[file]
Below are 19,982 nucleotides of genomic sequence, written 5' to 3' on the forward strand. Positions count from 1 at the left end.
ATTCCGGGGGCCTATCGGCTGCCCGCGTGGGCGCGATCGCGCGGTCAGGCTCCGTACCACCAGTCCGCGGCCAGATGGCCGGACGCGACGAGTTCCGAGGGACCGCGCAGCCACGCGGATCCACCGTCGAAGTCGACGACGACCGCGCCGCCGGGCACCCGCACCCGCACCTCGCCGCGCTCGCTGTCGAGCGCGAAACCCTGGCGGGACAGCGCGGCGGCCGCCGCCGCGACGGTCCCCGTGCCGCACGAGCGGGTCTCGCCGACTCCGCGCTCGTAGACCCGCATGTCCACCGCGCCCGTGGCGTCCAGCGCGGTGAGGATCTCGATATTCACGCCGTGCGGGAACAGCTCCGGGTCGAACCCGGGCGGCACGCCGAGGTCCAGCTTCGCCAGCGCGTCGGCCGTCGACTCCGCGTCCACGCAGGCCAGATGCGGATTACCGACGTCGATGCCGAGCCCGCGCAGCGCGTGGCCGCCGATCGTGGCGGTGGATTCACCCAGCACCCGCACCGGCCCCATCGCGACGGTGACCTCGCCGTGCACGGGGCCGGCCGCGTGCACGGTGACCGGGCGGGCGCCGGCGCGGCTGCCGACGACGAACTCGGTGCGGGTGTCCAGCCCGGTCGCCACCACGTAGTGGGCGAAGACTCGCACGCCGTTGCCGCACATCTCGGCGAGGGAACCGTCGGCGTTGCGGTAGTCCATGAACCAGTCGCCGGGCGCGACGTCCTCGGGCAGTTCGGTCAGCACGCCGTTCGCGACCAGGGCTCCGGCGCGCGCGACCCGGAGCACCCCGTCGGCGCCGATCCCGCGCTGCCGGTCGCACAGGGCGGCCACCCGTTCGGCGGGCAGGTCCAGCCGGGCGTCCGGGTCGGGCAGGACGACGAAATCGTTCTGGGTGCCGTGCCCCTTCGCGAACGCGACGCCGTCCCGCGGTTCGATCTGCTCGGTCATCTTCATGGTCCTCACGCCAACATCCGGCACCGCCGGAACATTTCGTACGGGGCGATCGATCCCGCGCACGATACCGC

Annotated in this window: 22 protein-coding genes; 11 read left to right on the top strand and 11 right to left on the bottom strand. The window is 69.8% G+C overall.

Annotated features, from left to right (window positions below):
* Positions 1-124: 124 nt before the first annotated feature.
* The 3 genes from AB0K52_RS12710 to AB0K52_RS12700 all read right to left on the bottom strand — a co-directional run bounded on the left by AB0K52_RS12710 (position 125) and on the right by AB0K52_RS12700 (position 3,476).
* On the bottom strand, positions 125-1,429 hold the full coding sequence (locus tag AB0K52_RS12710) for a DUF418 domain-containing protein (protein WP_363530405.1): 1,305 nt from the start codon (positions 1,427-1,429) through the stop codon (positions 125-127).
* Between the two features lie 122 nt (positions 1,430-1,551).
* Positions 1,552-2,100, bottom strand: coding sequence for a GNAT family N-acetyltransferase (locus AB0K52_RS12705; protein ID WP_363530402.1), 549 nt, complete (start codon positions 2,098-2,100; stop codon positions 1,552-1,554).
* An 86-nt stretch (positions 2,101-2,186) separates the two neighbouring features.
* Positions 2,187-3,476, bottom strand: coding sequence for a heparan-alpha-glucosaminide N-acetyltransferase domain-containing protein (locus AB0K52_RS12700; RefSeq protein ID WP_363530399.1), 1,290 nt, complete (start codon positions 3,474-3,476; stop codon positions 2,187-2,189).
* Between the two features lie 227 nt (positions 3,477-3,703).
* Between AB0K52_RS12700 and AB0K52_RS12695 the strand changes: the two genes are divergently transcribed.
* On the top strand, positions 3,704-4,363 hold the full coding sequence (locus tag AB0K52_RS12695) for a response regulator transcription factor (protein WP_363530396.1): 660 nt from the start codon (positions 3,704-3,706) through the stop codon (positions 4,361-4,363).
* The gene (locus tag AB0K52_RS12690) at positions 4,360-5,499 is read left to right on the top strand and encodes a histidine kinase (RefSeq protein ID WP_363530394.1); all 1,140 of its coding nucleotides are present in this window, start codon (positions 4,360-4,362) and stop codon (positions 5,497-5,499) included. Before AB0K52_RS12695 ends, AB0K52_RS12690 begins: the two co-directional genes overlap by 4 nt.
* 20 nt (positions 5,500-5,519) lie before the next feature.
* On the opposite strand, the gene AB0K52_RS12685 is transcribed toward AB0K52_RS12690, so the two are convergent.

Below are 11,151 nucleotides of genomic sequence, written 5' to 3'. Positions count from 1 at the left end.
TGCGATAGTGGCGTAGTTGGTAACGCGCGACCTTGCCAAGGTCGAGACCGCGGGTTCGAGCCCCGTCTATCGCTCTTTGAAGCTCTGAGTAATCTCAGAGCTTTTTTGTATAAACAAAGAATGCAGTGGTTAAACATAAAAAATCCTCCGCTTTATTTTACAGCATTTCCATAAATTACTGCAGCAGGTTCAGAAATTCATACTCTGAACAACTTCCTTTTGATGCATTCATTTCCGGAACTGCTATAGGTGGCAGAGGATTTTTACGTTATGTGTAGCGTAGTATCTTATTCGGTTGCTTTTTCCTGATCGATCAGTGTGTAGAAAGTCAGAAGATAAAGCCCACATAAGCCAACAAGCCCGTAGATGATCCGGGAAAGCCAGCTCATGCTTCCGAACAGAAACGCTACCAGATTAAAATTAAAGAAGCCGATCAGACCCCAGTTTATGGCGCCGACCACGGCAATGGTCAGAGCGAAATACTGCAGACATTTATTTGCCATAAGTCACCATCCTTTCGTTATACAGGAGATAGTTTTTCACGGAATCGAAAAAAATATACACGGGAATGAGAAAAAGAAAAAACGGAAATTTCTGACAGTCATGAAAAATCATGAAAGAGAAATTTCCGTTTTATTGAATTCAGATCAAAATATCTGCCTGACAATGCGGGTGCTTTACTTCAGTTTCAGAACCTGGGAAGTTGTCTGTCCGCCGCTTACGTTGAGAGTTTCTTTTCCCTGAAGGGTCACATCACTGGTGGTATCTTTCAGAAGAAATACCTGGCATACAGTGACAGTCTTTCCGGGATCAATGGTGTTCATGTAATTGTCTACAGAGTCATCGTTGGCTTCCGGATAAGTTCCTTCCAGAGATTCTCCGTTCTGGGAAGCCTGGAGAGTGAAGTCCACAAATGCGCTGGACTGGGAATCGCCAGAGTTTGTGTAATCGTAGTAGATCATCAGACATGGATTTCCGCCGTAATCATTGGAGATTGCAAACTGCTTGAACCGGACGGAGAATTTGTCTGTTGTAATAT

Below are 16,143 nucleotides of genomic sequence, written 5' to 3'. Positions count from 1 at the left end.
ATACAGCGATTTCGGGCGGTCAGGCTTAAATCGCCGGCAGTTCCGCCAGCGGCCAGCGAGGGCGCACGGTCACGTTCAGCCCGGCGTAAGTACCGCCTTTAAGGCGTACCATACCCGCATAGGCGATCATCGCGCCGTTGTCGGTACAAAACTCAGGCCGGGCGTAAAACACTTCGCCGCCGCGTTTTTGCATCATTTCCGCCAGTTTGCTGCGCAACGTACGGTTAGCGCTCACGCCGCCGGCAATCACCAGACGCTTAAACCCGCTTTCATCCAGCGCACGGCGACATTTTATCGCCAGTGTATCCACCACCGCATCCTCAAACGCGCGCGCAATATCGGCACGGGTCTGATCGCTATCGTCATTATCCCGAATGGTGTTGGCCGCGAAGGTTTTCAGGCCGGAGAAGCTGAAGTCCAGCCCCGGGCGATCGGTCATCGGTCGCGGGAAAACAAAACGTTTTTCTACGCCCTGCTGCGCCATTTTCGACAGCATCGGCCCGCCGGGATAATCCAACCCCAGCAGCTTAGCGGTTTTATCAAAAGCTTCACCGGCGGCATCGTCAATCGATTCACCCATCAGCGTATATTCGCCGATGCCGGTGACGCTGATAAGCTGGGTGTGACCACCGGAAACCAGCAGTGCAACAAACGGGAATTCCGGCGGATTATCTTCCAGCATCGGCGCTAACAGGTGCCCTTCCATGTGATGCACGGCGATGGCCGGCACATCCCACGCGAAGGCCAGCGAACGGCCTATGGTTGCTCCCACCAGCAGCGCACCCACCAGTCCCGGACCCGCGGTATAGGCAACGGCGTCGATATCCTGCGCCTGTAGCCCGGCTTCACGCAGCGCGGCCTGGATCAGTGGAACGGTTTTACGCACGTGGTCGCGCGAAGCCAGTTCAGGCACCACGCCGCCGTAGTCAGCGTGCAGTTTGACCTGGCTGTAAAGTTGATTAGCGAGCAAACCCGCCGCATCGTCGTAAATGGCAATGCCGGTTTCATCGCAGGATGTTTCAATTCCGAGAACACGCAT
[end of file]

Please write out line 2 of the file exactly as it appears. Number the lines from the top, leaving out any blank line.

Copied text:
ATTCCGGGGGCCTATCGGCTGCCCGCGTGGGCGCGATCGCGCGGTCAGGCTCCGTACCACCAGTCCGCGGCCAGATGGCCGGACGCGACGAGTTCCGAGGGACCGCGCAGCCACGCGGATCCACCGTCGAAGTCGACGACGACCGCGCCGCCGGGCACCCGCACCCGCACCTCGCCGCGCTCGCTGTCGAGCGCGAAACCCTGGCGGGACAGCGCGGCGGCCGCCGCCGCGACGGTCCCCGTGCCGCACGAGCGGGTCTCGCCGACTCCGCGCTCGTAGACCCGCATGTCCACCGCGCCCGTGGCGTCCAGCGCGGTGAGGATCTCGATATTCACGCCGTGCGGGAACAGCTCCGGGTCGAACCCGGGCGGCACGCCGAGGTCCAGCTTCGCCAGCGCGTCGGCCGTCGACTCCGCGTCCACGCAGGCCAGATGCGGATTACCGACGTCGATGCCGAGCCCGCGCAGCGCGTGGCCGCCGATCGTGGCGGTGGATTCACCCAGCACCCGCACCGGCCCCATCGCGACGGTGACCTCGCCGTGCACGGGGCCGGCCGCGTGCACGGTGACCGGGCGGGCGCCGGCGCGGCTGCCGACGACGAACTCGGTGCGGGTGTCCAGCCCGGTCGCCACCACGTAGTGGGCGAAGACTCGCACGCCGTTGCCGCACATCTCGGCGAGGGAACCGTCGGCGTTGCGGTAGTCCATGAACCAGTCGCCGGGCGCGACGTCCTCGGGCAGTTCGGTCAGCACGCCGTTCGCGACCAGGGCTCCGGCGCGCGCGACCCGGAGCACCCCGTCGGCGCCGATCCCGCGCTGCCGGTCGCACAGGGCGGCCACCCGTTCGGCGGGCAGGTCCAGCCGGGCGTCCGGGTCGGGCAGGACGACGAAATCGTTCTGGGTGCCGTGCCCCTTCGCGAACGCGACGCCGTCCCGCGGTTCGATCTGCTCGGTCATCTTCATGGTCCTCACGCCAACATCCGGCACCGCCGGAACATTTCGTACGGGGCGATCGATCCCGCGCACGATACCGC